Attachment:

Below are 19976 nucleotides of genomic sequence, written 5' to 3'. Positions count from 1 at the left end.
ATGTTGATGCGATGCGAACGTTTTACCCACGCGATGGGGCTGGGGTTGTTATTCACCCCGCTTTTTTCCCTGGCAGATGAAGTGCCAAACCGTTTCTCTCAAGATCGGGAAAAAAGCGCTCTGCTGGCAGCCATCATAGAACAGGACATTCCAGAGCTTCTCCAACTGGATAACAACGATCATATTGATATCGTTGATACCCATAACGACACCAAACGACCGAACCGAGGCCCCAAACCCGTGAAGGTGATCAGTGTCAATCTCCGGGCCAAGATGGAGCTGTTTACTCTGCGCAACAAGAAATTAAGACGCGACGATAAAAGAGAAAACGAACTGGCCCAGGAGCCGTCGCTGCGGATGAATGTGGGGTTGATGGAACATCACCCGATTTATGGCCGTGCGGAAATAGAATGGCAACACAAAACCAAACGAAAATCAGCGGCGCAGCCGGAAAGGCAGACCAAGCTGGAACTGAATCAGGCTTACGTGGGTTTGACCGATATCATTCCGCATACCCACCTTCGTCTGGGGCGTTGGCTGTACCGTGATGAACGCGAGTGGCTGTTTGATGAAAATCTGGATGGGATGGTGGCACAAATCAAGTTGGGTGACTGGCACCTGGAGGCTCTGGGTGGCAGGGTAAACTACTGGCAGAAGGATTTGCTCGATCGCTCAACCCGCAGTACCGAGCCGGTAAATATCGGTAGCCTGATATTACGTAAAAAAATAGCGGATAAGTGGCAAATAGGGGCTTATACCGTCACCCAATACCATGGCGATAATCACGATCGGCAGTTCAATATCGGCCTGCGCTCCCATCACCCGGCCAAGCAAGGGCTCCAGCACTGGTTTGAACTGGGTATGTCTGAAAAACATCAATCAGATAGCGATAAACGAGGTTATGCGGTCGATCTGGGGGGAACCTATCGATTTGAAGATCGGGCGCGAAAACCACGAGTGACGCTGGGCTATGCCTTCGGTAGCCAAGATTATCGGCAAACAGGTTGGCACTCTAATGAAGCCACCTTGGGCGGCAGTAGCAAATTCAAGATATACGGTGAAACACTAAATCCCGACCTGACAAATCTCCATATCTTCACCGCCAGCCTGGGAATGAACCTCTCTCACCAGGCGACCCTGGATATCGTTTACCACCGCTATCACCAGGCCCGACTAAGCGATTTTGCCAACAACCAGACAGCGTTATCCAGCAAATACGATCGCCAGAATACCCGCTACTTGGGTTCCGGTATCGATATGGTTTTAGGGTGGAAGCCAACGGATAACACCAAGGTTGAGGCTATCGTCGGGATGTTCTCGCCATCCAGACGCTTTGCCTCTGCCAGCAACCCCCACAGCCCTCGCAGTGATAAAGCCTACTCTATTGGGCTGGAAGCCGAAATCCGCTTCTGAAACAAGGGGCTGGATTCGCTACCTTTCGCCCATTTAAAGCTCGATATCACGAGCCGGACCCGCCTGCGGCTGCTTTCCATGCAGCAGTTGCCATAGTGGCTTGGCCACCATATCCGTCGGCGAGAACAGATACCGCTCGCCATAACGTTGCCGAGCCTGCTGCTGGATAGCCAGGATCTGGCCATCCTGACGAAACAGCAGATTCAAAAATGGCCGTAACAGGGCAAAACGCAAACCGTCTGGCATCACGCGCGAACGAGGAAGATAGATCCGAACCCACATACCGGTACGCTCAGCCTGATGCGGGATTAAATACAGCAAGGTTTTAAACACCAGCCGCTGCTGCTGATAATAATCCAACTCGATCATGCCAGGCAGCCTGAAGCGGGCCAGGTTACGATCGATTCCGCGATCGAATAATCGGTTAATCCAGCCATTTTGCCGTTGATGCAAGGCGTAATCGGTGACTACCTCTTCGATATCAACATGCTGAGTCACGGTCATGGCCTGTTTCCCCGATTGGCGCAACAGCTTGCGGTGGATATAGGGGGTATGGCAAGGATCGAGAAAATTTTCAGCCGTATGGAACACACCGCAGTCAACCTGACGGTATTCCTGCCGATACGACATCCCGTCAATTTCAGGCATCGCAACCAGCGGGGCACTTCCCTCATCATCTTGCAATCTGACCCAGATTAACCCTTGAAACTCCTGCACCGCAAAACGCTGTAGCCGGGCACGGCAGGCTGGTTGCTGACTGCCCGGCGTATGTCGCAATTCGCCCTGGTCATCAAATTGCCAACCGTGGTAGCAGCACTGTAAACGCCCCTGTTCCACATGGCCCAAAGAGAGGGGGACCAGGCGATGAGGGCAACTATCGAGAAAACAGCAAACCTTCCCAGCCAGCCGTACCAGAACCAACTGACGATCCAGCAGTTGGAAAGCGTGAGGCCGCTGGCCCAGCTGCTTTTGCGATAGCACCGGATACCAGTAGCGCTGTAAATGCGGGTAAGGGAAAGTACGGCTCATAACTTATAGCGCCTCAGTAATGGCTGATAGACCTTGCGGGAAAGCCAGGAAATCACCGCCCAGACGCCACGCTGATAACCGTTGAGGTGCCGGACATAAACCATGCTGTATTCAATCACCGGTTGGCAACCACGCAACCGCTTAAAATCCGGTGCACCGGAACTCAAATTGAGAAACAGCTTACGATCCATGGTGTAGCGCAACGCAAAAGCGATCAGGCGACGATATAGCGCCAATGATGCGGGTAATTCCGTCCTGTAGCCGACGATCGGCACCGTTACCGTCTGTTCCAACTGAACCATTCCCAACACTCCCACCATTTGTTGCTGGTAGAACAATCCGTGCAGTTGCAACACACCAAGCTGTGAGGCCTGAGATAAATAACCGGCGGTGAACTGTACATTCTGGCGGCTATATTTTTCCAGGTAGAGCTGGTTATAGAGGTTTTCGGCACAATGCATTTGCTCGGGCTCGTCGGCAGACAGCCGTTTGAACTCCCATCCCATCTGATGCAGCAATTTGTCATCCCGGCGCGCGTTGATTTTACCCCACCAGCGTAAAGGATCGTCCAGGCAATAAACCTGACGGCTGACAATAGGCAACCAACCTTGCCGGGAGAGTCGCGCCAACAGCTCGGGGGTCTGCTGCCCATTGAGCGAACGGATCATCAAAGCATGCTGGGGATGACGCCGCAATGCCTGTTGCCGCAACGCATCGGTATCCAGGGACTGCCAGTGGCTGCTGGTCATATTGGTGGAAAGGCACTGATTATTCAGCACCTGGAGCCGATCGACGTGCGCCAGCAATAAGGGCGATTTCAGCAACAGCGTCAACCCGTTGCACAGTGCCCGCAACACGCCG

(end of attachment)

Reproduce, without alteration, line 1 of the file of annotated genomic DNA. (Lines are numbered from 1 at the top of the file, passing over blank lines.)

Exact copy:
Below are 19976 nucleotides of genomic sequence, written 5' to 3'. Positions count from 1 at the left end.